One of the popular tasks that had to be performed by the boys was working at the farm. Not only did it give us a degree of freedom from work around our cottages, but it gave us insight into animal husbandry, cultivating and growing crops and the "birds and the bees" as we saw the animals breed and then care for their young. We learned about the cycle of life as we saw the Shelbyville Reduction Factory come and haul away the carcasses of some of our beloved animals.
We milked the registered Holstein cows daily. Sometimes we milked them by hand when the automated milkers were not working properly. We took the cans of milk to the kitchen walk-in coolers where it was later served to the residents. We mixed cow manure with straw that was later spread from a manure wagon to fertilize the fields.
We picked vegtables from our truck farm. Sometimes an errant, thrown tomato would start a tomato war that was soon ended by the farmers. We used corn knives to cut corn, stalks and all, that were loaded onto wagons and taken to the silo where it was stored to feed the animals. We put up hay in the loft of the barn for the animals.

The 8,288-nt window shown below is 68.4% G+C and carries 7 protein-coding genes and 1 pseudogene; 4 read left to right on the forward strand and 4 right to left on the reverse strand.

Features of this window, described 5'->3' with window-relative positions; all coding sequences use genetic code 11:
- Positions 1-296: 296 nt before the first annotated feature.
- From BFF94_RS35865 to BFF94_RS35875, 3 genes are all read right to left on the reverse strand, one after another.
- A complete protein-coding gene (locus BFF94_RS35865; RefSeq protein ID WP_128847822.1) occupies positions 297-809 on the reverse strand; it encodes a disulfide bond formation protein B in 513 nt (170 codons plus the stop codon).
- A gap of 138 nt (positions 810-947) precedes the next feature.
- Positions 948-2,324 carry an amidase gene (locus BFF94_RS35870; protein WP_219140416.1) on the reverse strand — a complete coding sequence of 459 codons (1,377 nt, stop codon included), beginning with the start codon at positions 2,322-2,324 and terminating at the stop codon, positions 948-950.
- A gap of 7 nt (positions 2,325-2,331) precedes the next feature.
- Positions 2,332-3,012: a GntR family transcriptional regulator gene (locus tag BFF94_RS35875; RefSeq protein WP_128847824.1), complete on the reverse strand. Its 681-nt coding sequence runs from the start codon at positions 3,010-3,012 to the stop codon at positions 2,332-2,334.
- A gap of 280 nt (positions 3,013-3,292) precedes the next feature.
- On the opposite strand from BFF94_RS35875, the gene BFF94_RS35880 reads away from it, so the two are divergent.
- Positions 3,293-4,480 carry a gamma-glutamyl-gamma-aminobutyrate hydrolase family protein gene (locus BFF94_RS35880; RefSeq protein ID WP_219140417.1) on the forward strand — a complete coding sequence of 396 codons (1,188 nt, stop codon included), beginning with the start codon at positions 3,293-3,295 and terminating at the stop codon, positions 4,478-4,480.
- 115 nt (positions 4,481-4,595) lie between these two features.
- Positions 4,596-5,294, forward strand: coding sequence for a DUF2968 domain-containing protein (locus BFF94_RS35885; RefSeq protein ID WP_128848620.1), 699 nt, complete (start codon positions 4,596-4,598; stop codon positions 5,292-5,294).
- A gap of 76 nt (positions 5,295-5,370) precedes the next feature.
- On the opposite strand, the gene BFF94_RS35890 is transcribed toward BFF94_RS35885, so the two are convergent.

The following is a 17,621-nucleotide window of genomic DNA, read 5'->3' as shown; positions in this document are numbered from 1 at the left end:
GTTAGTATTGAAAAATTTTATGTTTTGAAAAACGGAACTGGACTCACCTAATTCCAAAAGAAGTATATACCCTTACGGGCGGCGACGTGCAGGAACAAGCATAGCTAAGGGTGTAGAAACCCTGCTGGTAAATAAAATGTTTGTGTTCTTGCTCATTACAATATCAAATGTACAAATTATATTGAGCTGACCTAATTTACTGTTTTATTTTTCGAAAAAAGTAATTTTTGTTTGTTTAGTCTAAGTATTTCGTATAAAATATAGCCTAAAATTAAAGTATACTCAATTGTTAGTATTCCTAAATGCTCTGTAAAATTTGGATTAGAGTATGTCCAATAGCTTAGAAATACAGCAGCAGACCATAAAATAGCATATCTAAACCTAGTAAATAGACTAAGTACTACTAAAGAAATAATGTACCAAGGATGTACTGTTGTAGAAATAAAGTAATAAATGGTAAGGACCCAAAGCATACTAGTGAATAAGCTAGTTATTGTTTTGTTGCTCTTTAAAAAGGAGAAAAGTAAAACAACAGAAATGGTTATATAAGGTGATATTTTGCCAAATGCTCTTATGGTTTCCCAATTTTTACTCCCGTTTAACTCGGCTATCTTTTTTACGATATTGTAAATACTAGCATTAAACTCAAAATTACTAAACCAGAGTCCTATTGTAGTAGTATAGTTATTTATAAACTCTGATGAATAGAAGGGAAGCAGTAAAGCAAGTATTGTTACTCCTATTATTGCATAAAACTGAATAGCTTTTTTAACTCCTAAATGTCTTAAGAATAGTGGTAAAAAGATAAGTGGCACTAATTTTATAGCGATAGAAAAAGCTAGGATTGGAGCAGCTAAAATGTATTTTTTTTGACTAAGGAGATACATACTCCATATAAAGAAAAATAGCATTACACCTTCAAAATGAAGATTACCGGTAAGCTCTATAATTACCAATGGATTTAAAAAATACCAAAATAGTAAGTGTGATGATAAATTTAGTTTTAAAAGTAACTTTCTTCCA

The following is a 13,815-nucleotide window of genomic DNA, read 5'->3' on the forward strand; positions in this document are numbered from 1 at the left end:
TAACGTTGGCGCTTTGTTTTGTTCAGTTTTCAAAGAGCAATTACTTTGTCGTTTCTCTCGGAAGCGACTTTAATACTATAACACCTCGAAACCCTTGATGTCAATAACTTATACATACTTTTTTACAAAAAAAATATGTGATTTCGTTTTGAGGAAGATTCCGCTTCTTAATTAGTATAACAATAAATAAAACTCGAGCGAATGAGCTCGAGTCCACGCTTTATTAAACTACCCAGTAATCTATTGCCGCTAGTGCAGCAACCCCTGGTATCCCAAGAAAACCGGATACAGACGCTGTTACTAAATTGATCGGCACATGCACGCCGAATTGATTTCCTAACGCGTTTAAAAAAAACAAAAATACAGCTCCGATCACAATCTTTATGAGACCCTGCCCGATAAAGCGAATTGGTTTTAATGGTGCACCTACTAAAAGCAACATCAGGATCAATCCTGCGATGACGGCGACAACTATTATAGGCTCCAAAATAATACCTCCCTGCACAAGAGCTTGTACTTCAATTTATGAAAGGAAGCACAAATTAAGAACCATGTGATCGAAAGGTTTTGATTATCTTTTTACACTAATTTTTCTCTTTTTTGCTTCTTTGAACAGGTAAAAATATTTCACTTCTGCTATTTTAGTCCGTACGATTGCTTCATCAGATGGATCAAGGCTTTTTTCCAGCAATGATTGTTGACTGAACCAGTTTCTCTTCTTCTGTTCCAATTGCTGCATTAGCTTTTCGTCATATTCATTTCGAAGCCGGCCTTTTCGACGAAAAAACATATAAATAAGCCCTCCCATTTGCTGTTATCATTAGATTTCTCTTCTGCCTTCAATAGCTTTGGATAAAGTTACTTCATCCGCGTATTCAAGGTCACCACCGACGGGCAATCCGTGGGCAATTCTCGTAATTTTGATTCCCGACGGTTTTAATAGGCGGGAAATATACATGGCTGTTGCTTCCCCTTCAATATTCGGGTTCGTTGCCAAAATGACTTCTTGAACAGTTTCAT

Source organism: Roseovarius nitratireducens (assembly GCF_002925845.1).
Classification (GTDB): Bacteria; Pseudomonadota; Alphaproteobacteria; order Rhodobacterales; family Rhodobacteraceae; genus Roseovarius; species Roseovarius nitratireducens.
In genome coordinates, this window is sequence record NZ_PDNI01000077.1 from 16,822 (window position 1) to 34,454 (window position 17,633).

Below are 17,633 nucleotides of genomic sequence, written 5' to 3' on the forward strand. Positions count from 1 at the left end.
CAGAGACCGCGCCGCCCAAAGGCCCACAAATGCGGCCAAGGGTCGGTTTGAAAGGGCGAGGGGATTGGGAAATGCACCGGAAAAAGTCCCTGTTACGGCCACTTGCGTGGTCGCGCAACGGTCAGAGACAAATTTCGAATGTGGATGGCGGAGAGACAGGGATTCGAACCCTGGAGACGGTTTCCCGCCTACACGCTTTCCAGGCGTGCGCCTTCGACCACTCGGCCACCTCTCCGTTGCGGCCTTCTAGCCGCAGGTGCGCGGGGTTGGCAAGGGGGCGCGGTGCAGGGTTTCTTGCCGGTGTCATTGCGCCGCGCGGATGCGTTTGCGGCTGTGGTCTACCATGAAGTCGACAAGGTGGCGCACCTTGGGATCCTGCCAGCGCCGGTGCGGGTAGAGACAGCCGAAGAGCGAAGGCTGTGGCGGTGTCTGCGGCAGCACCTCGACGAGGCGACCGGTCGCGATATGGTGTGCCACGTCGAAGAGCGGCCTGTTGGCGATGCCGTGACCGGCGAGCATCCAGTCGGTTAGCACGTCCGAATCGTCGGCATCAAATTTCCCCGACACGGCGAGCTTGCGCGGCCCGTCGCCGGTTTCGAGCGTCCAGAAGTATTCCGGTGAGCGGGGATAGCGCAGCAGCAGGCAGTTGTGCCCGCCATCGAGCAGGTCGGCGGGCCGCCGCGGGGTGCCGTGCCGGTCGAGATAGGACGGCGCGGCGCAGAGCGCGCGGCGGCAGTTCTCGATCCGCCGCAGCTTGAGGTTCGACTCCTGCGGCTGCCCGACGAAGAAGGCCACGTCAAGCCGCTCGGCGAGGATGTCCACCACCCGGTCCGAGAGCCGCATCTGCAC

We hitched up the horses early each morning and ran a trash and garbage route stopping at each of the buildings. The garbage was fed to the hogs. They ate as well as we did. In later years the use of horses gave way to tractors. Doc and Barney were the last horses to survive this transition.
We wrestled with the young bulls until they got too strong and large. Were were never sure of the time when they could best us until it was too late....ouch. Walter "Iggy" Bankhart earned the nickname Piggy, later shortened to Iggy, when he raised a fair prize hog for IMH.
In general we grew up to become strong, husky youths. All of us felt a debt of gratitude to the farmers who oversaw us and passed along their lessons of patience, safety and guidance.